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Rebels: Attack was a warning to rights abusers, mining firms

Published by MAC on 2005-06-15

Rebels: Attack was a warning to rights abusers, mining firms

Philippine Sun Star

June 15th 2005

Manila - Communist guerrillas claimed responsibility Wednesday for an attack that killed nine soldiers in the northern Philippines, saying it was punishment for the military's alleged human rights abuses in the area.

Armando Silva, a regional spokesman for the New People's Army, said the military has also allegedly been helping mining firms get into the mountainous area by convincing villagers not to resist them, despite fears of environmental damage.

Attackers fired on an army truck Monday near Cervantes town in northern Ilocos Sur province, killing nine soldiers and wounding three others.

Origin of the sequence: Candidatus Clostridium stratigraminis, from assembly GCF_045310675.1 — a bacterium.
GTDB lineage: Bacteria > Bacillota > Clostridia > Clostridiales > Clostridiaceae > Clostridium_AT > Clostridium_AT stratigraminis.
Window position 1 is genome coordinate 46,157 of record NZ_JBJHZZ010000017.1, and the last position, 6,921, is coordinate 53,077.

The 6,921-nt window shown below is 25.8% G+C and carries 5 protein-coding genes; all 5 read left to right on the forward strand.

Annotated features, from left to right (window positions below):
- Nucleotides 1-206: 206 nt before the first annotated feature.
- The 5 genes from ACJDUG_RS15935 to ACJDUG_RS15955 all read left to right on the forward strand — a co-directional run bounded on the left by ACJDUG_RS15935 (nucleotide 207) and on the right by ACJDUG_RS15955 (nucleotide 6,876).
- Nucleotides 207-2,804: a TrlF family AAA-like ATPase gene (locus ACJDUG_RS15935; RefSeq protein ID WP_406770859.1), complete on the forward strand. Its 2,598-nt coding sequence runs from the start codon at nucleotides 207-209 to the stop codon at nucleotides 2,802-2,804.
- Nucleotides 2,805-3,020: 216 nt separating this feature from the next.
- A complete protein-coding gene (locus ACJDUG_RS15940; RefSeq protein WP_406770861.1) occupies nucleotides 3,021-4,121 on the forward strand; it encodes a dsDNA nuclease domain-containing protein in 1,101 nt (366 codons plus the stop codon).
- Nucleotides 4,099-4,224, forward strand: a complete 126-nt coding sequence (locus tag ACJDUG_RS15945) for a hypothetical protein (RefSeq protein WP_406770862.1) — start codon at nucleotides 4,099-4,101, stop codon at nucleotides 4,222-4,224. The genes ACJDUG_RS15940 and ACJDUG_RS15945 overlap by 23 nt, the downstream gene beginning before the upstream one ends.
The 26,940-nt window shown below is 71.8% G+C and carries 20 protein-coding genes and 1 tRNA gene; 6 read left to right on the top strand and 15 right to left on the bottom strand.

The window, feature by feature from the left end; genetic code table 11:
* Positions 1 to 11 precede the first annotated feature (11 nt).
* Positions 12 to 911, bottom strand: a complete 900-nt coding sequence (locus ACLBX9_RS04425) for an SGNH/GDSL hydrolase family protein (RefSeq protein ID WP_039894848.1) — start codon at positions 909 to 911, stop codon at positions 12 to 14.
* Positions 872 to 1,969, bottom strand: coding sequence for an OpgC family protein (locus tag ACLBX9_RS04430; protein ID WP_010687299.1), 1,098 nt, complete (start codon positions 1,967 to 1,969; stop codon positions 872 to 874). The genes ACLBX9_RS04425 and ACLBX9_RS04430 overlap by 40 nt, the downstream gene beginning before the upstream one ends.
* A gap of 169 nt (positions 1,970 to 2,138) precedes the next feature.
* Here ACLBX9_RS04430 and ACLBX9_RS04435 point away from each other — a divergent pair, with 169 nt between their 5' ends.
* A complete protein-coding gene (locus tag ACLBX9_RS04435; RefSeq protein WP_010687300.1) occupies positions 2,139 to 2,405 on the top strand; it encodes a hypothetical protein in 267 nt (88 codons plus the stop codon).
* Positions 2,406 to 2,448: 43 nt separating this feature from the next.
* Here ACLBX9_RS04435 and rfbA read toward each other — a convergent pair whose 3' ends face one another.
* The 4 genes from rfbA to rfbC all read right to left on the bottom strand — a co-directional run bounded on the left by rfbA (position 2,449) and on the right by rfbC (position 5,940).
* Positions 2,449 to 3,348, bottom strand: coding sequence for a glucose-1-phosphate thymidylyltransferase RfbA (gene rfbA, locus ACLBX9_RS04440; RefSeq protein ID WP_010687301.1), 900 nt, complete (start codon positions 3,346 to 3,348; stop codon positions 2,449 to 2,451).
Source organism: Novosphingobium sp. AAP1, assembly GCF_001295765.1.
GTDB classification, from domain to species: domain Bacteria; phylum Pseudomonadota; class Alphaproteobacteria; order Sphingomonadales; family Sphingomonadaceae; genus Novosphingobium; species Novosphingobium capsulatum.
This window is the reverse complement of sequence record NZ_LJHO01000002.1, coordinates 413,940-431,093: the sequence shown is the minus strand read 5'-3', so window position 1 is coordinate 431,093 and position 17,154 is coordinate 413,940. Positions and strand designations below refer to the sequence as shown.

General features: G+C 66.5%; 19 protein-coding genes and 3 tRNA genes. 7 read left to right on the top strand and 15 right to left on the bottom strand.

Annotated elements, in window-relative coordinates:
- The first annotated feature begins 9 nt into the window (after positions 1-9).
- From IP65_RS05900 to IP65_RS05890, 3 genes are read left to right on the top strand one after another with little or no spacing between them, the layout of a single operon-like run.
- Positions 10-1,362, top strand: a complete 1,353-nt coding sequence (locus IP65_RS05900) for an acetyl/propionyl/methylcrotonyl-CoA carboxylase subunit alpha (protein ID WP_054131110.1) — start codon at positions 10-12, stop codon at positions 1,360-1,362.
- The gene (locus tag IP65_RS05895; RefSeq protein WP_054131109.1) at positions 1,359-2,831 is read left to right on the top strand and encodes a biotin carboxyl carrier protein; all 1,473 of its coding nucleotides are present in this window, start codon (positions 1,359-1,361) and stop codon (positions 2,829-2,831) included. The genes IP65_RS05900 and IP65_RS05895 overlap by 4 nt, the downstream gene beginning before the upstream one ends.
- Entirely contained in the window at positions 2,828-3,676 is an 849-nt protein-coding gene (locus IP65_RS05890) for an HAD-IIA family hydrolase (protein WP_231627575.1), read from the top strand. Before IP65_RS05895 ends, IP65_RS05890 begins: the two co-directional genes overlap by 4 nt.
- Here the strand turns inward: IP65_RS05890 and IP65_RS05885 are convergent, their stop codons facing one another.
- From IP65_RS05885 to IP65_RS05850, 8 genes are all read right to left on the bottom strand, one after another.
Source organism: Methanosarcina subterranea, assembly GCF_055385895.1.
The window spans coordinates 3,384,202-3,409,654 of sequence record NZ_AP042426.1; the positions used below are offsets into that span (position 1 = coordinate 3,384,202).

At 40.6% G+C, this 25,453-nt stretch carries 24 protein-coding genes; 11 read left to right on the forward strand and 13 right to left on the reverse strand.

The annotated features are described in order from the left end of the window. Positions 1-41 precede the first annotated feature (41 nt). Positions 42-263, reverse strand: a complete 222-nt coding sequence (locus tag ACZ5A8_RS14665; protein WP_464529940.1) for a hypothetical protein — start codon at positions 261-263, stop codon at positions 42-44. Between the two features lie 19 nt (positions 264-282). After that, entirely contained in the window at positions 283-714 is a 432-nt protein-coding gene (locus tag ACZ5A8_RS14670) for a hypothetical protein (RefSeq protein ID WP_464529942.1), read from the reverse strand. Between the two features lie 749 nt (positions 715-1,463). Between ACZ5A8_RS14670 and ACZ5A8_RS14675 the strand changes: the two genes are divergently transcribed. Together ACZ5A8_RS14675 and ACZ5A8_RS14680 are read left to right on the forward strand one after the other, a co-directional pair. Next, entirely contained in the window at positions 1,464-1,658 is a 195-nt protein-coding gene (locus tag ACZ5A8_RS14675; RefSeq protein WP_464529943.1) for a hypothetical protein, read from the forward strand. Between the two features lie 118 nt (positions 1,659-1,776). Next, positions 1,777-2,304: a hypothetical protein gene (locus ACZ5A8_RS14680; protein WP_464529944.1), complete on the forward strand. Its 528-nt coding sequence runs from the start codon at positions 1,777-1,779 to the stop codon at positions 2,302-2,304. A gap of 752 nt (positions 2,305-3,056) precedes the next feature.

The rebels claimed they seized seven M16 rifles during the attack, about 270 kilometers (165 miles) north of Manila.

The soldiers had been securing the site for a commemoration of a historic World War II battle. The attack forced the government to cancel the ceremony, which would have been attended by foreign diplomats and top officials.

On Wednesday, Silva said in a news release that the military unit in the areas has "a long list of human rights abuses." He cited abuses including the alleged rape of a villager and the mutilation of the body of a rebel killed in a fire fight.

"The successful tactical offensive serves as a warning to soldiers," the news release said, referring to Monday's attack.

Military officials were not immediately available for comment. They have condemned the rebels for such attacks in the past, saying they prove the insurgents are terrorists.

The communist guerrillas, listed as terrorists by the United States and European countries, suspended peace talks with the government in August to protest Manila's refusal to lobby for their removal from the terror lists.

The military estimates the rebels had more than 8,000 fighters last year. They claim they have a presence in nearly 70 of the Philippines' 79 provinces, despite military offenses. (AP)

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